This point is often overlooked. Your do-gooding and good deeding aren’t a substitute for marketing. Customers can’t love you for what you do if they don’t know you. At this point you might be thinking:
But Wait! One of the benefits of a social mission is the visibility it brings to my company. I’ve even heard–from this very site–that social responsiblity programs can be funded with the marketing budget because they’ll bring publicity.
The whole truth is that a social mission helps, but doesn’t cover it. Even Stonyfield Farm, a virtuoso of guerilla marketing tactics, put effort into its marketing to build its brand 17 years ago. Here are some ideas you can use to brand your company without robbing your social programs.
Put a face on it
Choose a spokesperson from your company who cultivates his or her expertise in the field. World of Good did this well. Co-founder Priya Haji speaks* on social enterprise and fair trade and has become the public face of the company. Zappos’ Tony Hsieh is another great example; while turning Zappos into a marvelous company, Tony talked about how he was doing it, creating an ethos around Zappos that MBA students, employees and customers love.
It doesn’t start with conference keynotes or articles for Inc. Connect with a community on Twitter that cares about your issue–free trade, landfill diversion, employee empowerment or cupcakes. Solicit people’s opinions, share what you’re doing and promote their work and thoughts. This (just basic networking) shapes you as a connector and leader in the space. Set up search terms that help you flag conversations like ‘recycled paper’ For New Leaf Paper, for example.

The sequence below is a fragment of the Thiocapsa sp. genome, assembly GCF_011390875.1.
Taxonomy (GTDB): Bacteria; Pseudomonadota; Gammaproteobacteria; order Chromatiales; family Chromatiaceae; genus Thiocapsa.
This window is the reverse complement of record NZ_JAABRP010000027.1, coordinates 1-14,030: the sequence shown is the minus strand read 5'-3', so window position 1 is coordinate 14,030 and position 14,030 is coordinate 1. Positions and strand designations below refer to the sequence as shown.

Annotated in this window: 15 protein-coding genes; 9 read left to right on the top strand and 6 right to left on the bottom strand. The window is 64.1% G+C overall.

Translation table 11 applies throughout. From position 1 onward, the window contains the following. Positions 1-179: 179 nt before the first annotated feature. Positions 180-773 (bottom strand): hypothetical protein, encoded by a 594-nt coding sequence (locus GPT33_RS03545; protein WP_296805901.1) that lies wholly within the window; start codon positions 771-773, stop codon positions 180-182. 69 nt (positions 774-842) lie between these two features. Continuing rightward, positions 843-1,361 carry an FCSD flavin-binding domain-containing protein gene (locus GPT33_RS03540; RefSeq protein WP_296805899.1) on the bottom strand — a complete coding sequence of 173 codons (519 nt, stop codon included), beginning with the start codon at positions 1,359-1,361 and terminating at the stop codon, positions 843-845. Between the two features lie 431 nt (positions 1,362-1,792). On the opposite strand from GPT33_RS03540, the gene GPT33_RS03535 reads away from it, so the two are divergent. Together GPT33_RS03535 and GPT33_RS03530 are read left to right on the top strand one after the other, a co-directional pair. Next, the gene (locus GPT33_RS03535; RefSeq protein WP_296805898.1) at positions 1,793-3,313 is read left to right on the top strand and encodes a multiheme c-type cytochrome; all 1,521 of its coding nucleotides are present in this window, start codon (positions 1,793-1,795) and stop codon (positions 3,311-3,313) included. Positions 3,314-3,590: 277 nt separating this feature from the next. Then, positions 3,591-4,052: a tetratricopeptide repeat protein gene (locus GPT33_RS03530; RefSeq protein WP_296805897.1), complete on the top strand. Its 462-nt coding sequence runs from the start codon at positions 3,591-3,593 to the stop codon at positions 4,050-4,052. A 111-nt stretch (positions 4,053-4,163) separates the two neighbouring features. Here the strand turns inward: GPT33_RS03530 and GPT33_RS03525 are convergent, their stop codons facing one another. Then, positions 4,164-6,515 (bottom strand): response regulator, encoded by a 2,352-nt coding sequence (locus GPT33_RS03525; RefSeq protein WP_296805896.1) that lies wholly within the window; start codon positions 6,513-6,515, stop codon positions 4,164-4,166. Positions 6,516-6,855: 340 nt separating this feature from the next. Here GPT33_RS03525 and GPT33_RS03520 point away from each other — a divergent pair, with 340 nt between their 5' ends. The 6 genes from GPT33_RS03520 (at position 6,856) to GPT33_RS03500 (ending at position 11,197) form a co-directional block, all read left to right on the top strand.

Blog (there’s a reason I’m not the first person to tell you that blogging is effective)
Whether you commit to blogging three days per week, once a week or twice monthly, be consistent. You don’t need to fill your blog with grand ideas. Sharing how you are building your company and talking about other people, companies, tools or trends in your sector is enough. 37signals’ blog Signal vs. Noise covers design, business, experience, simplicity, the web and culture. It’s a daily read for the tech community.
Tap your community
Richard Seireeni calls this the Gort Cloud–an abstract network of trendspotters, advocacy groups, business alliances, certifying organizations and social networks. Seventh Generation, Tesla Motors and Stonyfield Farm used the Gort Cloud as a partial replacement for traditional marketing.
This list is far from complete. What other tactics have you used or seen other businesses use successfully?
* An excellent podcast from Priya Haji from Stanford Social Innovations.